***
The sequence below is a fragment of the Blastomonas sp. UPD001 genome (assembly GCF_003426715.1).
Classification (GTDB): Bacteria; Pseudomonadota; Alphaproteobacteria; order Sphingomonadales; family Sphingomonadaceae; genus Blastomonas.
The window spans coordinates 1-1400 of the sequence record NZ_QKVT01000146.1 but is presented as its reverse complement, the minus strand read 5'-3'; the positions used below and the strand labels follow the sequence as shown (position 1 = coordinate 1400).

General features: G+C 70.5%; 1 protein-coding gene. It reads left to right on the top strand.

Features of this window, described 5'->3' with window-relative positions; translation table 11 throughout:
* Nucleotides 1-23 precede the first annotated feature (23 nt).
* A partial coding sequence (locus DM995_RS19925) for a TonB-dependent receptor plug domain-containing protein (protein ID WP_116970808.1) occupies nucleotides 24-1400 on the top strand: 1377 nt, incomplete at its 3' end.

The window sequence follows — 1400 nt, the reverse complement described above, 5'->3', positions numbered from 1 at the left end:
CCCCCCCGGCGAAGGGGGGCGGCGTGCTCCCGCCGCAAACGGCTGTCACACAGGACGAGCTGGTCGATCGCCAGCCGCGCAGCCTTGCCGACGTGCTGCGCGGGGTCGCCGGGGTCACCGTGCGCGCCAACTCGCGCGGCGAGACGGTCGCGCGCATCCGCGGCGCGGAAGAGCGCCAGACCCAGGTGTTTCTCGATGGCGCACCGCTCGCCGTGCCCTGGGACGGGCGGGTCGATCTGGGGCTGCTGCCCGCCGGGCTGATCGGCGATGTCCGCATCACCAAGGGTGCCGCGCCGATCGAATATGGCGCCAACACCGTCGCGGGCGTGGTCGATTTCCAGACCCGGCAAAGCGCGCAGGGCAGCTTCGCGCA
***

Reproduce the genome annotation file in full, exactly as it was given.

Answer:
The sequence below is a fragment of the Blastomonas sp. UPD001 genome (assembly GCF_003426715.1).
Classification (GTDB): Bacteria; Pseudomonadota; Alphaproteobacteria; order Sphingomonadales; family Sphingomonadaceae; genus Blastomonas.
The window spans coordinates 1-1400 of the sequence record NZ_QKVT01000146.1 but is presented as its reverse complement, the minus strand read 5'-3'; the positions used below and the strand labels follow the sequence as shown (position 1 = coordinate 1400).

General features: G+C 70.5%; 1 protein-coding gene. It reads left to right on the top strand.

Features of this window, described 5'->3' with window-relative positions; translation table 11 throughout:
* Nucleotides 1-23 precede the first annotated feature (23 nt).
* A partial coding sequence (locus DM995_RS19925) for a TonB-dependent receptor plug domain-containing protein (protein ID WP_116970808.1) occupies nucleotides 24-1400 on the top strand: 1377 nt, incomplete at its 3' end.

The window sequence follows — 1400 nt, the reverse complement described above, 5'->3', positions numbered from 1 at the left end:
CCCCCCCGGCGAAGGGGGGCGGCGTGCTCCCGCCGCAAACGGCTGTCACACAGGACGAGCTGGTCGATCGCCAGCCGCGCAGCCTTGCCGACGTGCTGCGCGGGGTCGCCGGGGTCACCGTGCGCGCCAACTCGCGCGGCGAGACGGTCGCGCGCATCCGCGGCGCGGAAGAGCGCCAGACCCAGGTGTTTCTCGATGGCGCACCGCTCGCCGTGCCCTGGGACGGGCGGGTCGATCTGGGGCTGCTGCCCGCCGGGCTGATCGGCGATGTCCGCATCACCAAGGGTGCCGCGCCGATCGAATATGGCGCCAACACCGTCGCGGGCGTGGTCGATTTCCAGACCCGGCAAAGCGCGCAGGGCAGCTTCGCGCA